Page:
By Frank Gissoni
On June 19th 2015, we were greeted at the Diver’s Paradise boat at Crandon Marina by Captain Eric and the University of Miami’s RJ Dunlap Marine Conservation team. Cap and the team went over some basic rules and procedures with us. Our special guest, fishing celebrity Peter Miller, host of the TV show Bass to Billfish and proud Gulliver parent arrived at the dock with a large fresh Amberjack that he caught for our trip while filming an episode the day before. The RJ Dunlap Team briefed the students and the rest of our group. Our team included Luis Ceballos, whose daughter was in the class, and Miller Drive Registrar Miriam Vizoso. Our tasks would include; buoy and bait deployment, measuring the animals, taking a fin clip for future DNA analysis, and tagging the animals. We were also charged with testing the reaction of the shark’s nictitating membrane (eyelid) to determine whether the animal is under any stress during the procedure! If any shark displayed any stress during the tagging and data collection process the team released the animal immediately. The safety of the team and of the sharks was paramount and all information the RJ team convey was intensely absorbed by the students. Before we knew it the engines roared and we were off.
Cruising along at idle speed through the Manatee Zone just outside of the marina, our optimism was palpable. After all, we all had reasons to be optimistic, there were clear blue skies, light wind, calm seas and we were armed with the freshest bait anyone could ask for. As we headed north past Government Cut, signs of life were everywhere. Birds hovered over schools of bait, flying fish took to the air as we passed, and even a free jumping sailfish playfully danced for us in an amazing acrobatic display. Finally we had arrived at the location. We were about 3 miles (4.8KM) offshore in about 150 feet (45M) of water, when we began setting our lines. We were using a drum line setup. First the baited hook and line went in followed by a 35 pound weight and lastly the buoy. The students stepped up one by one to deploy the lines, after all why not get the youngest and strongest involved first. We placed our lines one by one, a line of golden Sargassum Seaweed guided our path like our own yellow brick road. As the team was deploying buoy number nine the Cap called down from the flybridge. We had a shark already on the number eight buoy. The tone was set for the day. There indeed was a shark, a beautiful female sandbar shark golden brown in color and about 7 feet long. Everyone got to work. The students and the UM team worked with the speed and efficiency of a Nascar pit crew, measuring, recording data, taking samples and finally implanting a spaghetti tag. In just a few moments the shark was safely off on her way. The specialized circle hook, designed to catch in the jaw of the shark, did its job as usual and the shark with a powerful sweep of her tail splashed the team at the boat’s stern as she swam off. We barely had time to high five and celebrate when the Cap yelled down again, “buoy number six!” Off we went. This time it was a large bull shark, a powerful stubby nosed dark grey boy 7.5 feet (2.3 m) long. This was what we were looking for, a perfect candidate for a sonic tag. This time only the RJD team worked on the shark. The tag about the size of a thumb drive was implanted in the shark’s abdominal cavity, and after a few stitches he was on his way. This shark was going to be the first specimen of a new research project studying the movement of local populations of bull sharks. We told the RJD team we would be interested in adopting this shark through their adoption program and naming him Gulliver, so we could all watch Gullivers’ travels.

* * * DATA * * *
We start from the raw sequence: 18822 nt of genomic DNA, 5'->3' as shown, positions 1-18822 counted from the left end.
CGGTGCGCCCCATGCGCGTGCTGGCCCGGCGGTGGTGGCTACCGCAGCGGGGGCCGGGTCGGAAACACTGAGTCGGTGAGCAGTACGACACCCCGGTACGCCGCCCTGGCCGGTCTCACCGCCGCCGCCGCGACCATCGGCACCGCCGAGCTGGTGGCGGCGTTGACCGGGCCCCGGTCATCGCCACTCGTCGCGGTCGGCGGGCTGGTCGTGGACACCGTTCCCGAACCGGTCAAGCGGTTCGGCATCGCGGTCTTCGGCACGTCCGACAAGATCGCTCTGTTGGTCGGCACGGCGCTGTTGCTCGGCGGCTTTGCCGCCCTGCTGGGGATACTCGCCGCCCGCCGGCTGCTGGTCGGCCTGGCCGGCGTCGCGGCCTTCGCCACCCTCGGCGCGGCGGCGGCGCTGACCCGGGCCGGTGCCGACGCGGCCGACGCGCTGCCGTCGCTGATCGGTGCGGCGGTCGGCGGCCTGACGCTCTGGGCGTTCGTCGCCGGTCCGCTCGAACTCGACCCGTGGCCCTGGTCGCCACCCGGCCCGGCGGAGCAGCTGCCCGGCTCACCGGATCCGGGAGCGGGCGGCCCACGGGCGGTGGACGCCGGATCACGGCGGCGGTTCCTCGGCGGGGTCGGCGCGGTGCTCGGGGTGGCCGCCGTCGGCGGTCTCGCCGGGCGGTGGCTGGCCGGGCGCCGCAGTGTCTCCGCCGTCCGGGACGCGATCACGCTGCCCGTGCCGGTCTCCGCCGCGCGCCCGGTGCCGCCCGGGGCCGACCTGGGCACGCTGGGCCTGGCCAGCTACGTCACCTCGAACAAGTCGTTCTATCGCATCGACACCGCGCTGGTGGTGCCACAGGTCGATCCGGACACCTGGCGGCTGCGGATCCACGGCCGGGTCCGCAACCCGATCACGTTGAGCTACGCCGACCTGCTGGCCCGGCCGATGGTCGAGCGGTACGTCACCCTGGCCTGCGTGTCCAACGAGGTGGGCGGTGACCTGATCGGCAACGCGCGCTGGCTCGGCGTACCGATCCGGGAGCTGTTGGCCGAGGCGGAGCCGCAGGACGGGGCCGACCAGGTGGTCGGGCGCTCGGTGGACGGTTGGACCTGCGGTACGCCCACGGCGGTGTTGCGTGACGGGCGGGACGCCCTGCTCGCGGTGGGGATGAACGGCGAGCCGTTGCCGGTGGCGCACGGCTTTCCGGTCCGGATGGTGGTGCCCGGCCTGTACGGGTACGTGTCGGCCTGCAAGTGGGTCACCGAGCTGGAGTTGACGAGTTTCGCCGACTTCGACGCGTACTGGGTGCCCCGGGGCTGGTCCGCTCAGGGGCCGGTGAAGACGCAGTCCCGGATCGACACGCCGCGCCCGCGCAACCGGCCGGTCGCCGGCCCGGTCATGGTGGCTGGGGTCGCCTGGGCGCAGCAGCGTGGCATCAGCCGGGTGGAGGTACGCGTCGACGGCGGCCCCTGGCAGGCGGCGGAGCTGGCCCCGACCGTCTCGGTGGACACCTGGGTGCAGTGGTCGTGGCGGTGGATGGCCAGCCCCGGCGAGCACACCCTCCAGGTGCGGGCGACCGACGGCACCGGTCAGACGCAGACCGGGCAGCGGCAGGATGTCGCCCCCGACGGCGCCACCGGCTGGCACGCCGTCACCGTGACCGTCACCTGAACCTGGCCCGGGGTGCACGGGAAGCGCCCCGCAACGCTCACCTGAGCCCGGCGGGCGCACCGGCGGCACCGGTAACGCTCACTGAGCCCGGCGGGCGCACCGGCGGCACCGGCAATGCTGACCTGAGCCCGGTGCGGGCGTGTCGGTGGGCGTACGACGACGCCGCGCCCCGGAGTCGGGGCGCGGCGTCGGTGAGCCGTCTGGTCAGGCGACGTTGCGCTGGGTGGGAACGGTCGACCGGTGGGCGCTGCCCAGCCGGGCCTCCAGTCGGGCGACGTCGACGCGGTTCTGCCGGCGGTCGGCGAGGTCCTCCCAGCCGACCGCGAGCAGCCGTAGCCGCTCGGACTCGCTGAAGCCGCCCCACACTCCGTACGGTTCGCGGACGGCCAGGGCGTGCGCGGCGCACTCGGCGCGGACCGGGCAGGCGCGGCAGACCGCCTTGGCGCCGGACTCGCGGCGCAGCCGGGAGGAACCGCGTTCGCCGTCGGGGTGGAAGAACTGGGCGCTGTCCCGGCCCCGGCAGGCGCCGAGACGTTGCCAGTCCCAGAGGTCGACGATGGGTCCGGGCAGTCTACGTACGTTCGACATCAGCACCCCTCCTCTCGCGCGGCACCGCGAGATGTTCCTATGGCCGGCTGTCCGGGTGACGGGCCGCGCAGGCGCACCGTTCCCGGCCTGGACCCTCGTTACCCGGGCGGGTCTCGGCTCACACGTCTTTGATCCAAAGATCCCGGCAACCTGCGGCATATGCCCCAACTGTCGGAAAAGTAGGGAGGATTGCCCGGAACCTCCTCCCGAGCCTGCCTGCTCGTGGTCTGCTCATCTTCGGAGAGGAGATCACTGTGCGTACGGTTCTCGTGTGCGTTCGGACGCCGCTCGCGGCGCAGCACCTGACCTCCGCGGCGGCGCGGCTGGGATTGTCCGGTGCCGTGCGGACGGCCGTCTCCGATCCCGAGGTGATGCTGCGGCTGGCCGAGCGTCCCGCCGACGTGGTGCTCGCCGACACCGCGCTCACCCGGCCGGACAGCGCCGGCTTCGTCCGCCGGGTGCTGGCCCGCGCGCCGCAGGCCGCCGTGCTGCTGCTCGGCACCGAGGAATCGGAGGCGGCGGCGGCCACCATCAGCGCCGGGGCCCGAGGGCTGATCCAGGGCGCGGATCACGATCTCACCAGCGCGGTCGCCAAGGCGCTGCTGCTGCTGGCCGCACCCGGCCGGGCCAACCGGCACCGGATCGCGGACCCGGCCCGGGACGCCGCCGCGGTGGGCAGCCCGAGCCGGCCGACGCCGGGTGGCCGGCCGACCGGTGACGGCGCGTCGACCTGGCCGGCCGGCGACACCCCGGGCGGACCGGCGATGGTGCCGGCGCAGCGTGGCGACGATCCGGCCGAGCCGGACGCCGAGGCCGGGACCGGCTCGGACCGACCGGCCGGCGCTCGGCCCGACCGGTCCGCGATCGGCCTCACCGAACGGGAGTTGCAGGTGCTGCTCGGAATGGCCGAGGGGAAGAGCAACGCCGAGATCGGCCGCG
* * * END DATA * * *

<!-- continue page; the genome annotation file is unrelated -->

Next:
The learning opportunities and cross curricular ties would be enriching for Gulliver Schools. Our day continued at the same frantic pace it began with. Shark after shark was brought onto the boat, another male bull shark, and six more female sandbar sharks all about the same size were caught. Each of these sharks displayed tooth rakes on their heads and sides, the tell-tale signs of mating. These bite marks are the result of sort of a shark embrace and the female is anatomically prepared for this with her extra thick skin. What a day! Muscles were sore, skin was sunburned, gallons of water had been consumed, eight sharks tagged and safely released. The day could get no better, then it did. As we began retrieving the last of the setups, one had a heavy shark on the line. As we got the shark closer we could believe our eyes. It was a very large great hammerhead shark. The whole boat exploded into action. Hammerhead Sharks are particularly sensitive to stress so this shark had to be tagged quickly. Members of the RJD team grabbed hold of the sharks’ body after a safety lasso was secured and the Gulliver team grabbed on to the RJD Team to keep them from going overboard. One member of the RJD team got in the water with his GO Pro and recorded the event. It was controlled mayhem. This shark was to be satellite tagged. The tag was quickly affixed to the dorsal fin of the shark and measurements were taken. The Cap yelled down from the bridge, “My boat is 13 feet across the stern.” We could all see the shark was longer! “Ninety three centimeters across her head from eye to eye” someone yelled out. “Over three feet wide, and her dorsal fin is almost as tall!” We were all amazed! After a few minutes she was ready to go. Pat from the RJD Team was already in the water. He swam her off and gave her a little push, she faded from our view into the cobalt blue water and our experience with the great ocean predator was over. We had accomplished our mission. On the way back to the dock we reflected on our day. Eleventh grader Niles Miller called the day “Epic!” Miriam Vizoso claimed, “What an amazing day for the students!” Jasmin Thernhurr said, “This was a once in a lifetime experience.” Freshman Paula Ceballos gushed, “Best field trip ever Mr. Gisonni.” I could not have agreed more.